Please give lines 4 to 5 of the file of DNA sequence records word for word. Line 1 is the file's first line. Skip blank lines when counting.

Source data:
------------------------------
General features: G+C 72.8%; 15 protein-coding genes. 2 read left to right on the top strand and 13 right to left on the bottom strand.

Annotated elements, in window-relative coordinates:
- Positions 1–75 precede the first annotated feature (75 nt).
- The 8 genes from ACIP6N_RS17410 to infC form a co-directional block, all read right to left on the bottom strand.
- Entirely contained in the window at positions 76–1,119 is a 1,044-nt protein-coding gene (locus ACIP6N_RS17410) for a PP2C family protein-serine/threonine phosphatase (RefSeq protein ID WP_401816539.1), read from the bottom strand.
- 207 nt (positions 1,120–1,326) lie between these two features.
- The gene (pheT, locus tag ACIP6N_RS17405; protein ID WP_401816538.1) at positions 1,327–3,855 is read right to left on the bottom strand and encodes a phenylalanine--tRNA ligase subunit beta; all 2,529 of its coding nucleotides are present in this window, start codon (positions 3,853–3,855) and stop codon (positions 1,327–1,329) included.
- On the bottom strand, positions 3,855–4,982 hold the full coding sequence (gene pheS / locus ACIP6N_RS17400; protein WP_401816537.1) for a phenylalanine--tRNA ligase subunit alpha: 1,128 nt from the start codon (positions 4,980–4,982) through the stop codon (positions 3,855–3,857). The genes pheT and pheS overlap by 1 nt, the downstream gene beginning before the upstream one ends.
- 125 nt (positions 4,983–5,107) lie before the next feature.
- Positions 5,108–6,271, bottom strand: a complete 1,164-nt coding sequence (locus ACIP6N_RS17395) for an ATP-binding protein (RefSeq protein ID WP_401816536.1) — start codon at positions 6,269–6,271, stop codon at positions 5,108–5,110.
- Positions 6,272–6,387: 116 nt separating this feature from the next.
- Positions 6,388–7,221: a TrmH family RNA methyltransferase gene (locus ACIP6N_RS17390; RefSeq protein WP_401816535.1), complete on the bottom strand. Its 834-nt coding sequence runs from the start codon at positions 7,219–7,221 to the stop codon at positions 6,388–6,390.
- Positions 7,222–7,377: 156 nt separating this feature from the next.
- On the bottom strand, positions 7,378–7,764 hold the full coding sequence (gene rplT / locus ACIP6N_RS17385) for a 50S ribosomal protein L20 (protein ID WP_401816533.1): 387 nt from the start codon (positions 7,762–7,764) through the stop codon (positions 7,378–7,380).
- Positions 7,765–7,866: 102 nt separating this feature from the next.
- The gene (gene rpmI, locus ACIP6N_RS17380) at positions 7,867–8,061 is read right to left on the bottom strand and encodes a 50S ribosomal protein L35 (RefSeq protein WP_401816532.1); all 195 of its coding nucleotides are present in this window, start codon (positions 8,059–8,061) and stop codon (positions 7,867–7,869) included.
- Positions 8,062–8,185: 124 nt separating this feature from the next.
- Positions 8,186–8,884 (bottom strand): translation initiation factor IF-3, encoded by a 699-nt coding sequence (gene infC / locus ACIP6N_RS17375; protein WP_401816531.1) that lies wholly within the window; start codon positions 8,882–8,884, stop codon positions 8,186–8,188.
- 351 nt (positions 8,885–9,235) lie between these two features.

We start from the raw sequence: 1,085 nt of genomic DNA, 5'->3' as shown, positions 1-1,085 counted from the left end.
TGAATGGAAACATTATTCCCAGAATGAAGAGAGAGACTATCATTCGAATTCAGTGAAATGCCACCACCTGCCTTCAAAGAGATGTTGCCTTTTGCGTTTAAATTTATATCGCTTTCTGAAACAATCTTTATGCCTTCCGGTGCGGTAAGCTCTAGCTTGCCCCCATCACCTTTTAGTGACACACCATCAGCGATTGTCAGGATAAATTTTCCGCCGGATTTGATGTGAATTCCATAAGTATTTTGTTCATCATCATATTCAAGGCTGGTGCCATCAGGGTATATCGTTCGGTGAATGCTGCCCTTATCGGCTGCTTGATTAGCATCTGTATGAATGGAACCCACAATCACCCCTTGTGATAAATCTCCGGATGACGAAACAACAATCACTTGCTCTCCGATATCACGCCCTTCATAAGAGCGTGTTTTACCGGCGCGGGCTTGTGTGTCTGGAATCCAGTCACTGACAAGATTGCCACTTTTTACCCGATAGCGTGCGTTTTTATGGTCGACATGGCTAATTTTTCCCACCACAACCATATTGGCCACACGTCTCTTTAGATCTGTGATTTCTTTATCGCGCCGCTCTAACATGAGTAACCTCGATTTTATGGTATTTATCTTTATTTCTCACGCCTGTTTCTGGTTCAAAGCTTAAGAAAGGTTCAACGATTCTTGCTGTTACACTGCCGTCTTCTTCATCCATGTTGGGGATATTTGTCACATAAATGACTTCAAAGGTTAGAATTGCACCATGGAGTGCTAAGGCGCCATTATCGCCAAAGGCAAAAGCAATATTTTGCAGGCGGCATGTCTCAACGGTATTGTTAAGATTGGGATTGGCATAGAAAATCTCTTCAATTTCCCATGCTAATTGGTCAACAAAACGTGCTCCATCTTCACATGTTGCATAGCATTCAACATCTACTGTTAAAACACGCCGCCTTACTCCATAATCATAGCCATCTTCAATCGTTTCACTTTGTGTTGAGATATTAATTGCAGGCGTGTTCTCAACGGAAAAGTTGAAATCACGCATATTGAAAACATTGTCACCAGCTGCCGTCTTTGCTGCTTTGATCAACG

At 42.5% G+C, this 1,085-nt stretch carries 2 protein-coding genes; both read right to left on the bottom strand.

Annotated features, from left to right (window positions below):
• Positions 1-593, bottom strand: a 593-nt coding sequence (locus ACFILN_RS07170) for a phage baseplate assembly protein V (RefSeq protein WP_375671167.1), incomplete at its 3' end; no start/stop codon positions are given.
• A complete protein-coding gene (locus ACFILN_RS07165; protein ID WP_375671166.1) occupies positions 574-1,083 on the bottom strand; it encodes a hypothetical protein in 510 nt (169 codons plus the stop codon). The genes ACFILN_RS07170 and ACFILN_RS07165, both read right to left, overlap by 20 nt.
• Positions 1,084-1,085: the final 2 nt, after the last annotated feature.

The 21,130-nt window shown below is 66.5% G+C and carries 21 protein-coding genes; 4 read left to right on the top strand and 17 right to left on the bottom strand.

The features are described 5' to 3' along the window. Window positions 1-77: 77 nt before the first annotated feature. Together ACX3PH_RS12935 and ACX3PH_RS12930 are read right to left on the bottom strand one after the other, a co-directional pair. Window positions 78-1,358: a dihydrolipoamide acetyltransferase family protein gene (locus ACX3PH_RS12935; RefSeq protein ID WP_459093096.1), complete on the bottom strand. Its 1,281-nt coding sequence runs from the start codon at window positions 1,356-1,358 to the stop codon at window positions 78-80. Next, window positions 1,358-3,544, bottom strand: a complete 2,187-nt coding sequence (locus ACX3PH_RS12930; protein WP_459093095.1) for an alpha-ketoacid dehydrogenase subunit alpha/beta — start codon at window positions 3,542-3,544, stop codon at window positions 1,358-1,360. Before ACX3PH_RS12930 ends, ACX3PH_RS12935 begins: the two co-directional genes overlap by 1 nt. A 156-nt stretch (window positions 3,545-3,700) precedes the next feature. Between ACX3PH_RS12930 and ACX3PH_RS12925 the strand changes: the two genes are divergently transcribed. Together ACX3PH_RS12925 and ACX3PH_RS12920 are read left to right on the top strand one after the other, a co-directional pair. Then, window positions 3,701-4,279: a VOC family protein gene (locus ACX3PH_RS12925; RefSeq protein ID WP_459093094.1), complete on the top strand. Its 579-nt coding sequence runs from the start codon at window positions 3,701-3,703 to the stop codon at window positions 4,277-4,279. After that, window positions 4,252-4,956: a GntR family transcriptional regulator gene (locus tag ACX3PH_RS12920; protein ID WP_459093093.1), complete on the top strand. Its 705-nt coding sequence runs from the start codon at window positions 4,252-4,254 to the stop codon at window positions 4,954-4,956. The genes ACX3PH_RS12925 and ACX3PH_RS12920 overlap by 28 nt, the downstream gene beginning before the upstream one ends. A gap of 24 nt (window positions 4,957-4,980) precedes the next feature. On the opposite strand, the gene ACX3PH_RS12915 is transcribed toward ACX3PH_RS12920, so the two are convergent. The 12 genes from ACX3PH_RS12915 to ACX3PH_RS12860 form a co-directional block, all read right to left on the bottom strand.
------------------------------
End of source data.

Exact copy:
- The 8 genes from ACIP6N_RS17410 to infC form a co-directional block, all read right to left on the bottom strand.
- Entirely contained in the window at positions 76–1,119 is a 1,044-nt protein-coding gene (locus ACIP6N_RS17410) for a PP2C family protein-serine/threonine phosphatase (RefSeq protein ID WP_401816539.1), read from the bottom strand.